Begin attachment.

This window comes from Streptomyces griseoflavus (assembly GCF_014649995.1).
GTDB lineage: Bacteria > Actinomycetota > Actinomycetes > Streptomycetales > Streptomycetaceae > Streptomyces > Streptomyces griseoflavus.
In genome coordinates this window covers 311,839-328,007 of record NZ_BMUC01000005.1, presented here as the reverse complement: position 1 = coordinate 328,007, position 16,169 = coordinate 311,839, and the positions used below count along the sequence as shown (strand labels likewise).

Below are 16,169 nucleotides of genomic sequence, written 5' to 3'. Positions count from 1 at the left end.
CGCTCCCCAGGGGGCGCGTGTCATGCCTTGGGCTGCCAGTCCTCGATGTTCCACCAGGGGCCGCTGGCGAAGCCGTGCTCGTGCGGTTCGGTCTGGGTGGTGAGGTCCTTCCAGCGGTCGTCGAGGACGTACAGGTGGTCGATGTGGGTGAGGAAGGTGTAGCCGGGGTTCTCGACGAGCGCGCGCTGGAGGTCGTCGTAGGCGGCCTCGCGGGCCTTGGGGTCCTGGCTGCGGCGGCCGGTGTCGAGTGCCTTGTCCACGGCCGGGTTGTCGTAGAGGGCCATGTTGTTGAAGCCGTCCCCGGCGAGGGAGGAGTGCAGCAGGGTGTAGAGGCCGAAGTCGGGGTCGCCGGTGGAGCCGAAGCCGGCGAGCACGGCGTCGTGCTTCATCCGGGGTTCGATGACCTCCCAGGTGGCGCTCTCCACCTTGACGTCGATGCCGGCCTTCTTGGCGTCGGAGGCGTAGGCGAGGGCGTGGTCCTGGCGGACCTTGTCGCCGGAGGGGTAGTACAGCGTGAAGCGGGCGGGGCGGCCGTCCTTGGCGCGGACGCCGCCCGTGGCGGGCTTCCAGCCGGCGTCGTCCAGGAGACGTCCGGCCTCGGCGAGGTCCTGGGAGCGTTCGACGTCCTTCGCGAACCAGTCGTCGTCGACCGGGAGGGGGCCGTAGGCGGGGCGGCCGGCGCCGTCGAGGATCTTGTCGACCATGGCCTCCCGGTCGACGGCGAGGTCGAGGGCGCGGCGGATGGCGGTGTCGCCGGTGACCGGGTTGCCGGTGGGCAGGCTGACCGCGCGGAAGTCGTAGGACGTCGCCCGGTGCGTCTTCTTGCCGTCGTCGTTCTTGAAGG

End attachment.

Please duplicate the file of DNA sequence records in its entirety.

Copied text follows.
This window comes from Streptomyces griseoflavus (assembly GCF_014649995.1).
GTDB lineage: Bacteria > Actinomycetota > Actinomycetes > Streptomycetales > Streptomycetaceae > Streptomyces > Streptomyces griseoflavus.
In genome coordinates this window covers 311,839-328,007 of record NZ_BMUC01000005.1, presented here as the reverse complement: position 1 = coordinate 328,007, position 16,169 = coordinate 311,839, and the positions used below count along the sequence as shown (strand labels likewise).

Below are 16,169 nucleotides of genomic sequence, written 5' to 3'. Positions count from 1 at the left end.
CGCTCCCCAGGGGGCGCGTGTCATGCCTTGGGCTGCCAGTCCTCGATGTTCCACCAGGGGCCGCTGGCGAAGCCGTGCTCGTGCGGTTCGGTCTGGGTGGTGAGGTCCTTCCAGCGGTCGTCGAGGACGTACAGGTGGTCGATGTGGGTGAGGAAGGTGTAGCCGGGGTTCTCGACGAGCGCGCGCTGGAGGTCGTCGTAGGCGGCCTCGCGGGCCTTGGGGTCCTGGCTGCGGCGGCCGGTGTCGAGTGCCTTGTCCACGGCCGGGTTGTCGTAGAGGGCCATGTTGTTGAAGCCGTCCCCGGCGAGGGAGGAGTGCAGCAGGGTGTAGAGGCCGAAGTCGGGGTCGCCGGTGGAGCCGAAGCCGGCGAGCACGGCGTCGTGCTTCATCCGGGGTTCGATGACCTCCCAGGTGGCGCTCTCCACCTTGACGTCGATGCCGGCCTTCTTGGCGTCGGAGGCGTAGGCGAGGGCGTGGTCCTGGCGGACCTTGTCGCCGGAGGGGTAGTACAGCGTGAAGCGGGCGGGGCGGCCGTCCTTGGCGCGGACGCCGCCCGTGGCGGGCTTCCAGCCGGCGTCGTCCAGGAGACGTCCGGCCTCGGCGAGGTCCTGGGAGCGTTCGACGTCCTTCGCGAACCAGTCGTCGTCGACCGGGAGGGGGCCGTAGGCGGGGCGGCCGGCGCCGTCGAGGATCTTGTCGACCATGGCCTCCCGGTCGACGGCGAGGTCGAGGGCGCGGCGGATGGCGGTGTCGCCGGTGACCGGGTTGCCGGTGGGCAGGCTGACCGCGCGGAAGTCGTAGGACGTCGCCCGGTGCGTCTTCTTGCCGTCGTCGTTCTTGAAGG